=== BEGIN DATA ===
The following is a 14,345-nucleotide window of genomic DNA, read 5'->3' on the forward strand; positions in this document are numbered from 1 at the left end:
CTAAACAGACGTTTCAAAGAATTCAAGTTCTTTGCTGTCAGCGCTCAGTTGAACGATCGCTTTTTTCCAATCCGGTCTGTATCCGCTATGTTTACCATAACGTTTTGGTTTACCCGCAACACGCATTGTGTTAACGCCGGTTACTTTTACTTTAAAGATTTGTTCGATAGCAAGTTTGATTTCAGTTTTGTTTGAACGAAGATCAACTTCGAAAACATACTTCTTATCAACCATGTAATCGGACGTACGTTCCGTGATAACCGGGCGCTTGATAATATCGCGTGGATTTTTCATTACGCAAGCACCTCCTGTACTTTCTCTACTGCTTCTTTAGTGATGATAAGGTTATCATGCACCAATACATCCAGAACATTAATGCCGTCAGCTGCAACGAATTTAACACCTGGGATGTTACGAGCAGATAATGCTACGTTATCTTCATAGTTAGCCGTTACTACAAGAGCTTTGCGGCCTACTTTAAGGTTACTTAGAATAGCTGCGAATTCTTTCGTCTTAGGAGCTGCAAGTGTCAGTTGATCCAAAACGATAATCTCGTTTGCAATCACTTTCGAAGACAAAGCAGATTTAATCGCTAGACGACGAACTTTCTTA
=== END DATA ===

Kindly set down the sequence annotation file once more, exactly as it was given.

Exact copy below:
The following is a 14,345-nucleotide window of genomic DNA, read 5'->3' on the forward strand; positions in this document are numbered from 1 at the left end:
CTAAACAGACGTTTCAAAGAATTCAAGTTCTTTGCTGTCAGCGCTCAGTTGAACGATCGCTTTTTTCCAATCCGGTCTGTATCCGCTATGTTTACCATAACGTTTTGGTTTACCCGCAACACGCATTGTGTTAACGCCGGTTACTTTTACTTTAAAGATTTGTTCGATAGCAAGTTTGATTTCAGTTTTGTTTGAACGAAGATCAACTTCGAAAACATACTTCTTATCAACCATGTAATCGGACGTACGTTCCGTGATAACCGGGCGCTTGATAATATCGCGTGGATTTTTCATTACGCAAGCACCTCCTGTACTTTCTCTACTGCTTCTTTAGTGATGATAAGGTTATCATGCACCAATACATCCAGAACATTAATGCCGTCAGCTGCAACGAATTTAACACCTGGGATGTTACGAGCAGATAATGCTACGTTATCTTCATAGTTAGCCGTTACTACAAGAGCTTTGCGGCCTACTTTAAGGTTACTTAGAATAGCTGCGAATTCTTTCGTCTTAGGAGCTGCAAGTGTCAGTTGATCCAAAACGATAATCTCGTTTGCAATCACTTTCGAAGACAAAGCAGATTTAATCGCTAGACGACGAACTTTCTTA